Jif Peanut Butter Recalled Due to Possible Salmonella Contamination After Multiple Reported Illnesses

The recalled peanut butter products were sold nationwide

JIF peanutbutter
Photo: JIF

The J.M. Smucker Company is voluntarily recalling several Jif products due to a possible salmonella contamination linked to fourteen illnesses in the U.S. and two hospitalizations.

The Food and Drug Administration announced the recall on Friday. According to the FDA, the peanut butter was distributed throughout the U.S. by various retailers, and the "likely cause of illnesses in this outbreak" has been traced to items produced at the company's Lexington, Kentucky, facility.

The several products affected by the recall include various creamy and crunchy peanut butter items, from squeezable pouches to standard 16-ounce containers. They can be identified by lot codes 1274425 to 2140425 found next to the best-if-used-by date. The full list of products is available here.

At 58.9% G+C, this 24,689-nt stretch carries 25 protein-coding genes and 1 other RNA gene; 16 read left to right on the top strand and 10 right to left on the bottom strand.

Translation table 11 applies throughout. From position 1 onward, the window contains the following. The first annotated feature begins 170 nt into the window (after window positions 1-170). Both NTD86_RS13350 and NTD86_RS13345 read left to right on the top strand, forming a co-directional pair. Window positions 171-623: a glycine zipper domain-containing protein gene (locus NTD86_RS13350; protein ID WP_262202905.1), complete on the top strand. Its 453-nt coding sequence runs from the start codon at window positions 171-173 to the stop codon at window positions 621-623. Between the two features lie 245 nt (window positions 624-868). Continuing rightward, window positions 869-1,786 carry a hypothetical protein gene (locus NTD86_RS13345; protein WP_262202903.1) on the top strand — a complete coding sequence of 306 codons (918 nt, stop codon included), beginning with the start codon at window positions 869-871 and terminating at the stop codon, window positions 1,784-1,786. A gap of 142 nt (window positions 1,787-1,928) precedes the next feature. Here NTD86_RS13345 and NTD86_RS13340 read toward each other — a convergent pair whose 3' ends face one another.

JIF peanutbutter

The FDA advised consumers, retailers and restaurants to not sell, eat or serve any of the recalled Jif peanut butter. The shelf life of the products is two years, so they further instructed consumers to check any containers they have stored at home.

If consumers purchased or consumed the peanut butter, the FDA advises to clean any surfaces or utensils that may have touched the peanut butter.

Salmonella is an organism that can cause gastrointestinal symptoms, including nausea, vomiting or diarrhea. The FDA advises consumers to contact their healthcare provider if they develop similar symptoms after consuming the recalled Jif products.

Related Articles